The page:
(Cost) Effectiveness Study of Exercise Therapy in Patients With Peripheral Arterial Disease (EXITPAD)

The recruitment status of this study is unknown because the information has not been verified recently.
Verified May 2008 by Atrium Medical Center.
Recruitment status was  Active, not recruiting
Sponsor:
Collaborators:
ZonMw: The Netherlands Organisation for Health Research and Development
Maastricht University
Information provided by:
Atrium Medical Center
ClinicalTrials.gov Identifier:
NCT00279994
First received: January 19, 2006
Last updated: May 6, 2008
Last verified: May 2008
  Purpose

The purpose of this study is to determine if supervised exercise therapy in a physiotherapeutic setting, with or without therapy feedback, is more (cost-)effective than exercise therapy based on a 'go home and walk' advice without supervision, for patients with PAD stage II (Fontaine).


Condition Intervention
Intermittent Claudication
Procedure: Exercise therapy
Device: Accelerometer (PAM; Personal Activity Monitor)
Procedure: Oral Exercise Therapy advise

Study Type: Interventional
Study Design: Allocation: Randomized
Endpoint Classification: Efficacy Study
Intervention Model: Factorial Assignment
Masking: Open Label
Primary Purpose: Treatment
Official Title: Exercise Therapy in Patients With Peripheral Arterial Disease: the Costs and Effectiveness of Physiotherapeutic Supervision With or Without Therapy Feedback Versus a "go Home and Walk" Advice

Resource links provided by NLM:


Further study details as provided by Atrium Medical Center:

Primary Outcome Measures:
  • maximal walking distance

Secondary Outcome Measures:
  • pain-free walking distance
  • blood pressure
  • fasting glucose
  • fasting cholesterol
  • lipids profile
  • body weight
  • co-morbidity
  • vascular interventions
  • mortality
  • medical and non-medical costs
  • compliance
  • quality of life
  • impairment
  • complaints

Estimated Enrollment: 300
Study Start Date: December 2005
Estimated Study Completion Date: May 2009
Detailed Description:

Exercise therapy (ET) is considered to be the main conservative treatment for patients with intermittent claudication (IC) and is documented to be effective, especially when supervised. However, wide scale introduction of supervised ET in the Netherlands would lead to a substantial increase of health care costs compared to current practice, while the cost-effectiveness of supervised ET is uncertain. ET follows a pattern of short walking periods that induce discomfort of moderate intensity and short rest periods. The psychological, metabolic, and mechanical alterations that occur during exercise stimulate an adaptive response that ultimately reduces the symptoms. The optimal therapy regimen depends to a large extent on home-based exercises, which require discipline from the patient. Currently, the main prescription for ET for patients with IC in the Netherlands is a single 'go home and walk' advice, without supervision or follow-up. There is no evidence to support the effectiveness of this advice and compliance is low. In studies comparing the 'go home and walk' advice to supervised ET, a large advantage for supervised ET was present. The inadequate use of the main conservative treatment for peripheral arterial disease (PAD) contributes to a gradual progression of this condition, a decrease in quality of life, and an increasing number of vascular interventions. Furthermore, with adequate ET, hypertension, hypercholesterolemia, overweight, and diabetes, if present, is better regulated.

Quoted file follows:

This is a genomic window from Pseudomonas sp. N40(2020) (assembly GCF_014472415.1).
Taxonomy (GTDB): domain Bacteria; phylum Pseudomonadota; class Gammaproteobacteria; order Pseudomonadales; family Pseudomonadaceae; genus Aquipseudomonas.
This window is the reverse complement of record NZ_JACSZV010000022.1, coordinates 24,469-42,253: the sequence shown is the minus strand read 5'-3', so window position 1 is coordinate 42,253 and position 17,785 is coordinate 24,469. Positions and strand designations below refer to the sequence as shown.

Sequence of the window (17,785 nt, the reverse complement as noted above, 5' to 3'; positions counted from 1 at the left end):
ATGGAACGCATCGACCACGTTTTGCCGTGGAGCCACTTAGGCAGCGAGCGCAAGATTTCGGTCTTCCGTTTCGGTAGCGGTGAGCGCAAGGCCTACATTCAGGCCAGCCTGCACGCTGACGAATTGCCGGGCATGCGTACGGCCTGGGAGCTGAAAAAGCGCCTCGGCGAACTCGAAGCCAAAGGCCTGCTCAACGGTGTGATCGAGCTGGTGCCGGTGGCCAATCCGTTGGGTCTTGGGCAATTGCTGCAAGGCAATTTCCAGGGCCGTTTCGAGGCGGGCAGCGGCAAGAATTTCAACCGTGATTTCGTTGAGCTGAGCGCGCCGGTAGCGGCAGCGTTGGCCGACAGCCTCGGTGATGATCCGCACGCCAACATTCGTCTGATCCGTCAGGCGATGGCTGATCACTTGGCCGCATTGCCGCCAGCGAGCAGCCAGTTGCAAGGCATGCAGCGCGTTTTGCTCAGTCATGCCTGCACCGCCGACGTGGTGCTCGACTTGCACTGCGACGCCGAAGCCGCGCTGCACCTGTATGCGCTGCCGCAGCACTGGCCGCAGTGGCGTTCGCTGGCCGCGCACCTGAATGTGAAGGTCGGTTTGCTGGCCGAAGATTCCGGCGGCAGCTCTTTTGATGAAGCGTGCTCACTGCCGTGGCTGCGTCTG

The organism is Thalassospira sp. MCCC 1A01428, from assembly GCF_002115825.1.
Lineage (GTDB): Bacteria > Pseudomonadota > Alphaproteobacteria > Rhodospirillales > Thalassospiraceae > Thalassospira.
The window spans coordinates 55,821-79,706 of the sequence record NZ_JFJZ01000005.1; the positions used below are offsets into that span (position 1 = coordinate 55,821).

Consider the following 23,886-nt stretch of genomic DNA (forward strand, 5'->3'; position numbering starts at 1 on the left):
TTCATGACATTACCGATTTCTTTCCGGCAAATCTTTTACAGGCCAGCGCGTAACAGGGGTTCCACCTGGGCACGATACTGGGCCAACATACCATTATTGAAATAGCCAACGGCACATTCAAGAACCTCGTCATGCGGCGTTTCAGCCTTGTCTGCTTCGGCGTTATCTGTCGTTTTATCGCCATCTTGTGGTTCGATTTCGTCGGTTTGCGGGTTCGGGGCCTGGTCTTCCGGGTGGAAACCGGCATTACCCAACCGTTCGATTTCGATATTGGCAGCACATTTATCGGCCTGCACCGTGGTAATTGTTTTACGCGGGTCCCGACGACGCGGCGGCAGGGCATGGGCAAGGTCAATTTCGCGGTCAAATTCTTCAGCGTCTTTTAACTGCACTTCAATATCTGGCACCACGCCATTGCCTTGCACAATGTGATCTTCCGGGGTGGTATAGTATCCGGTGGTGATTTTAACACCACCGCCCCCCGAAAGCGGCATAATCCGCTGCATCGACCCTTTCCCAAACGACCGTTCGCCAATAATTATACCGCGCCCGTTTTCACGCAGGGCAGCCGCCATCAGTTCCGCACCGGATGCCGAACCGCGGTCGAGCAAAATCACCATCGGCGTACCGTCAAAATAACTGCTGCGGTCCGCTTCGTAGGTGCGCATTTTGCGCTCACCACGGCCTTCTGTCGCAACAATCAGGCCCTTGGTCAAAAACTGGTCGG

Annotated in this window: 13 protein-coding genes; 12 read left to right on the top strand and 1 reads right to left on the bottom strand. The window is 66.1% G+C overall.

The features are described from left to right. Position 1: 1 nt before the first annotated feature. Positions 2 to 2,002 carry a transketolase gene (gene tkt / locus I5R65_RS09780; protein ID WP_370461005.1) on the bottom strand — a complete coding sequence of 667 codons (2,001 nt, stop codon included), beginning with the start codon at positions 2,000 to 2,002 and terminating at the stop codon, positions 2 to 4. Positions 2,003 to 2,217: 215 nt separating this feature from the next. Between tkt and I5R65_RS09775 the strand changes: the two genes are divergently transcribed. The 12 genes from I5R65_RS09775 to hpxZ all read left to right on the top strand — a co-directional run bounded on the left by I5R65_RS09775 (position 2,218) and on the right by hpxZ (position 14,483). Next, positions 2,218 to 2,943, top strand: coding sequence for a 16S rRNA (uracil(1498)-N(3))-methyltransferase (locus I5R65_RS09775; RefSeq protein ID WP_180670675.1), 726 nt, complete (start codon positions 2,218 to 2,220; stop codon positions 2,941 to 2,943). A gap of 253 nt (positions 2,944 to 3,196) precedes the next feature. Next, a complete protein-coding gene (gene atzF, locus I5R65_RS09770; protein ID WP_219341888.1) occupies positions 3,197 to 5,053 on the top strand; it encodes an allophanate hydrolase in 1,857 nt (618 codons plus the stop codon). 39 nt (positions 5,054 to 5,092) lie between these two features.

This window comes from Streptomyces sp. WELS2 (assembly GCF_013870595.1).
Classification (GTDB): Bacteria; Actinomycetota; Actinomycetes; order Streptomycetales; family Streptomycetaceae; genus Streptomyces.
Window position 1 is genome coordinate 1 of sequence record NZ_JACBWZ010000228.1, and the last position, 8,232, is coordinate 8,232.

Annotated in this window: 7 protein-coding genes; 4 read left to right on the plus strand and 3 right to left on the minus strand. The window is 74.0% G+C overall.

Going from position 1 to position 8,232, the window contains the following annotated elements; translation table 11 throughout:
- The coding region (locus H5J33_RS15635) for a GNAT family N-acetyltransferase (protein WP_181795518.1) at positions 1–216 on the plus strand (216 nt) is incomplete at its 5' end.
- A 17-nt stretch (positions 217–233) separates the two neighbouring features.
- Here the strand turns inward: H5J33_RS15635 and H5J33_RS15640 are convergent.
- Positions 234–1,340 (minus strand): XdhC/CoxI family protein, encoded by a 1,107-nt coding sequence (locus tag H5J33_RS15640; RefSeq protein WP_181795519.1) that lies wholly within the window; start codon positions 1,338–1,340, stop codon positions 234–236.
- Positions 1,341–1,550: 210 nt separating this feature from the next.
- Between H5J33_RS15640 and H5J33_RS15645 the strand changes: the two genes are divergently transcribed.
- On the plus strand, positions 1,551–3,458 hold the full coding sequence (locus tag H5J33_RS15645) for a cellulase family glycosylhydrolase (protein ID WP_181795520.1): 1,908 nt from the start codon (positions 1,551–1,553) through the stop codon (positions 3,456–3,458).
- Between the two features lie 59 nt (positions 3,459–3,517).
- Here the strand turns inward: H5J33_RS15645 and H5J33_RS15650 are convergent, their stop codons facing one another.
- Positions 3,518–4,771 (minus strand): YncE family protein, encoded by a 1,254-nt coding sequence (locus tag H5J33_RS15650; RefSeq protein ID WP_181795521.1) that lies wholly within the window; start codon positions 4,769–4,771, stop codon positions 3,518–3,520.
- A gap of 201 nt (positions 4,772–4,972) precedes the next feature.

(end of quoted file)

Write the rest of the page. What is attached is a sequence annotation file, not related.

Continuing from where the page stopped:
Eligibility

Genders Eligible for Study:   Both
Accepts Healthy Volunteers:   No
Criteria

Inclusion Criteria:

  • PAD stage II
  • Ankle-brachial index below 0.9
  • Maximal walking distance of 500 meters or less

Exclusion Criteria:

  • prior ET
  • previous peripheral vascular interventions
  • no insurance for physiotherapy
  • insufficient command of the Dutch language
  • serious cardiopulmonary limitations (NYHA-3-4)
  • previous amputation
  • psychiatric instability
  • other serious co-morbidity prohibiting physical training
  Contacts and Locations
Please refer to this study by its ClinicalTrials.gov identifier: NCT00279994

Locations
Netherlands
Atrium Medical Centre
Heerlen, P.O.box 4446, Netherlands, 6401 CX
Sponsors and Collaborators
Atrium Medical Center
ZonMw: The Netherlands Organisation for Health Research and Development
Maastricht University
Investigators
Principal Investigator: Joep A.W. Teijink, PhD MD Atrium Medical Centre Parkstad
Study Chair: Martin H. Prins, Prof. PhD MD Maastricht University
  More Information

Publications:

Additional publications automatically indexed to this study by ClinicalTrials.gov Identifier (NCT Number):
ClinicalTrials.gov Identifier: NCT00279994     History of Changes
Other Study ID Numbers: 945-06-252
Study First Received: January 19, 2006
Last Updated: May 6, 2008
Health Authority: Netherlands: The Central Committee on Research Involving Human Subjects (CCMO)

Keywords provided by Atrium Medical Center:
Intermittent claudication
Exercise therapy
Therapy feedback
Accelerometer
Physiotherapy
PAD;
peripheral arterial disease according to Fontaine stage II)

Additional relevant MeSH terms:
Intermittent Claudication
Peripheral Arterial Disease
Peripheral Vascular Diseases
Arteriosclerosis
Arterial Occlusive Diseases
Vascular Diseases
Cardiovascular Diseases
Signs and Symptoms
Atherosclerosis

ClinicalTrials.gov processed this record on April 16, 2014